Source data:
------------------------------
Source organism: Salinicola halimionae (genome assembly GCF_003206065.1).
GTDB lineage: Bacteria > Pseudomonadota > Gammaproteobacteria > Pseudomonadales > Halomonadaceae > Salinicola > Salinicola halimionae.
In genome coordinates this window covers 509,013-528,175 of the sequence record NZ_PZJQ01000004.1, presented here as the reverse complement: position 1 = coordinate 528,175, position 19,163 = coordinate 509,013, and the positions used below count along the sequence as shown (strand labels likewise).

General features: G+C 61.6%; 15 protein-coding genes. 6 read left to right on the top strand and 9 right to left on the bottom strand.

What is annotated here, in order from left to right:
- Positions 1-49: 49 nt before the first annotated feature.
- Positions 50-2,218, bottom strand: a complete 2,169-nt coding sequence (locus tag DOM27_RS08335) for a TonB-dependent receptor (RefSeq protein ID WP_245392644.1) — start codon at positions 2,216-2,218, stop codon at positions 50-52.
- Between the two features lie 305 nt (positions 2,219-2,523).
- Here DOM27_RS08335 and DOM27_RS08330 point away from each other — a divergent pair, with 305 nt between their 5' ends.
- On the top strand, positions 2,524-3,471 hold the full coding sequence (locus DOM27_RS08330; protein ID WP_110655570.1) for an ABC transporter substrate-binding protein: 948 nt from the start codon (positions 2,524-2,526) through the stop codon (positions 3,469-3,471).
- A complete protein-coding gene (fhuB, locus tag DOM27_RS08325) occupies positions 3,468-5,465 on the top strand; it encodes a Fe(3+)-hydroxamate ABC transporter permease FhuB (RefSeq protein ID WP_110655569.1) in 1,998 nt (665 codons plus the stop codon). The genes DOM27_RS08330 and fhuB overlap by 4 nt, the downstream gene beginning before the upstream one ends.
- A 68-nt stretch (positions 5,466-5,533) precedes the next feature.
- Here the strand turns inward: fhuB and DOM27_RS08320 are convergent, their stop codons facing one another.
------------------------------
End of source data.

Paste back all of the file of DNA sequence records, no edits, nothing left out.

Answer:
Source organism: Salinicola halimionae (genome assembly GCF_003206065.1).
GTDB lineage: Bacteria > Pseudomonadota > Gammaproteobacteria > Pseudomonadales > Halomonadaceae > Salinicola > Salinicola halimionae.
In genome coordinates this window covers 509,013-528,175 of the sequence record NZ_PZJQ01000004.1, presented here as the reverse complement: position 1 = coordinate 528,175, position 19,163 = coordinate 509,013, and the positions used below count along the sequence as shown (strand labels likewise).

General features: G+C 61.6%; 15 protein-coding genes. 6 read left to right on the top strand and 9 right to left on the bottom strand.

What is annotated here, in order from left to right:
- Positions 1-49: 49 nt before the first annotated feature.
- Positions 50-2,218, bottom strand: a complete 2,169-nt coding sequence (locus tag DOM27_RS08335) for a TonB-dependent receptor (RefSeq protein ID WP_245392644.1) — start codon at positions 2,216-2,218, stop codon at positions 50-52.
- Between the two features lie 305 nt (positions 2,219-2,523).
- Here DOM27_RS08335 and DOM27_RS08330 point away from each other — a divergent pair, with 305 nt between their 5' ends.
- On the top strand, positions 2,524-3,471 hold the full coding sequence (locus DOM27_RS08330; protein ID WP_110655570.1) for an ABC transporter substrate-binding protein: 948 nt from the start codon (positions 2,524-2,526) through the stop codon (positions 3,469-3,471).
- A complete protein-coding gene (fhuB, locus tag DOM27_RS08325) occupies positions 3,468-5,465 on the top strand; it encodes a Fe(3+)-hydroxamate ABC transporter permease FhuB (RefSeq protein ID WP_110655569.1) in 1,998 nt (665 codons plus the stop codon). The genes DOM27_RS08330 and fhuB overlap by 4 nt, the downstream gene beginning before the upstream one ends.
- A 68-nt stretch (positions 5,466-5,533) precedes the next feature.
- Here the strand turns inward: fhuB and DOM27_RS08320 are convergent, their stop codons facing one another.